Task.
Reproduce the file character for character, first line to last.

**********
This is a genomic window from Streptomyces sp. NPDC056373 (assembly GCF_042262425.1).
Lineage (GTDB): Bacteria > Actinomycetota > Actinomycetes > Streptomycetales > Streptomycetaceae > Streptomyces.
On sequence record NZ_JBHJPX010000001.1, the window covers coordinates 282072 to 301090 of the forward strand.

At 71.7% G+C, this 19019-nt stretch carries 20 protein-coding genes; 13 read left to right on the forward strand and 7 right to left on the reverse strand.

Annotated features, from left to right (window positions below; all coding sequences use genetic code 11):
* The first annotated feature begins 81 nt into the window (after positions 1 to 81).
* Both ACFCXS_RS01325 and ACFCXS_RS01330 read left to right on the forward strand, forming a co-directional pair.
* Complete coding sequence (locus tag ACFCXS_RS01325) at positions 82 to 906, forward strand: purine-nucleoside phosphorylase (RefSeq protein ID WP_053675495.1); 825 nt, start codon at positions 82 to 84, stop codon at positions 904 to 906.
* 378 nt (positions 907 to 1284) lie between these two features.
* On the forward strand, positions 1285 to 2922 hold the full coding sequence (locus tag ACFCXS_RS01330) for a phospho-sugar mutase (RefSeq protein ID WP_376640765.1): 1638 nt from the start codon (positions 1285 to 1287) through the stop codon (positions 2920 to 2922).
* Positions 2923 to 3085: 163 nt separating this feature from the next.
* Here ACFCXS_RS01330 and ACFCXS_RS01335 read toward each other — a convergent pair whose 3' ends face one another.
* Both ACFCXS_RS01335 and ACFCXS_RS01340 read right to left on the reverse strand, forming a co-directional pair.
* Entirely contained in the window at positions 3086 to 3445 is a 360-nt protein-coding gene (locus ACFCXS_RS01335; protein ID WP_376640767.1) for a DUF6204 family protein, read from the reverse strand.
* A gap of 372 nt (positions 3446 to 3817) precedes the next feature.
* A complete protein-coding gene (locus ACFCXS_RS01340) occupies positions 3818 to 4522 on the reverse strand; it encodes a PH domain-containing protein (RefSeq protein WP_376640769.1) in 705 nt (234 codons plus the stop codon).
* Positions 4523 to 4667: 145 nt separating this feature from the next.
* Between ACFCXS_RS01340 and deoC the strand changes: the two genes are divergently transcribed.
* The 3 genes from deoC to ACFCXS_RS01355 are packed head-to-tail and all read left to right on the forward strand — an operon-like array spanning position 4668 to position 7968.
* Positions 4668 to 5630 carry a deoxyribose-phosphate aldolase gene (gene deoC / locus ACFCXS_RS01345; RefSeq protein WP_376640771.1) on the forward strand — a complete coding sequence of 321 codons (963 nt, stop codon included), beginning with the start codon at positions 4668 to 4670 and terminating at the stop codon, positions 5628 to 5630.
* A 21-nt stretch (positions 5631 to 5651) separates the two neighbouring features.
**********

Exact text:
This is a genomic window from Streptomyces sp. NPDC056373 (assembly GCF_042262425.1).
Lineage (GTDB): Bacteria > Actinomycetota > Actinomycetes > Streptomycetales > Streptomycetaceae > Streptomyces.
On sequence record NZ_JBHJPX010000001.1, the window covers coordinates 282072 to 301090 of the forward strand.

At 71.7% G+C, this 19019-nt stretch carries 20 protein-coding genes; 13 read left to right on the forward strand and 7 right to left on the reverse strand.

Annotated features, from left to right (window positions below; all coding sequences use genetic code 11):
* The first annotated feature begins 81 nt into the window (after positions 1 to 81).
* Both ACFCXS_RS01325 and ACFCXS_RS01330 read left to right on the forward strand, forming a co-directional pair.
* Complete coding sequence (locus tag ACFCXS_RS01325) at positions 82 to 906, forward strand: purine-nucleoside phosphorylase (RefSeq protein ID WP_053675495.1); 825 nt, start codon at positions 82 to 84, stop codon at positions 904 to 906.
* 378 nt (positions 907 to 1284) lie between these two features.
* On the forward strand, positions 1285 to 2922 hold the full coding sequence (locus tag ACFCXS_RS01330) for a phospho-sugar mutase (RefSeq protein ID WP_376640765.1): 1638 nt from the start codon (positions 1285 to 1287) through the stop codon (positions 2920 to 2922).
* Positions 2923 to 3085: 163 nt separating this feature from the next.
* Here ACFCXS_RS01330 and ACFCXS_RS01335 read toward each other — a convergent pair whose 3' ends face one another.
* Both ACFCXS_RS01335 and ACFCXS_RS01340 read right to left on the reverse strand, forming a co-directional pair.
* Entirely contained in the window at positions 3086 to 3445 is a 360-nt protein-coding gene (locus ACFCXS_RS01335; protein ID WP_376640767.1) for a DUF6204 family protein, read from the reverse strand.
* A gap of 372 nt (positions 3446 to 3817) precedes the next feature.
* A complete protein-coding gene (locus ACFCXS_RS01340) occupies positions 3818 to 4522 on the reverse strand; it encodes a PH domain-containing protein (RefSeq protein WP_376640769.1) in 705 nt (234 codons plus the stop codon).
* Positions 4523 to 4667: 145 nt separating this feature from the next.
* Between ACFCXS_RS01340 and deoC the strand changes: the two genes are divergently transcribed.
* The 3 genes from deoC to ACFCXS_RS01355 are packed head-to-tail and all read left to right on the forward strand — an operon-like array spanning position 4668 to position 7968.
* Positions 4668 to 5630 carry a deoxyribose-phosphate aldolase gene (gene deoC / locus ACFCXS_RS01345; RefSeq protein WP_376640771.1) on the forward strand — a complete coding sequence of 321 codons (963 nt, stop codon included), beginning with the start codon at positions 4668 to 4670 and terminating at the stop codon, positions 5628 to 5630.
* A 21-nt stretch (positions 5631 to 5651) separates the two neighbouring features.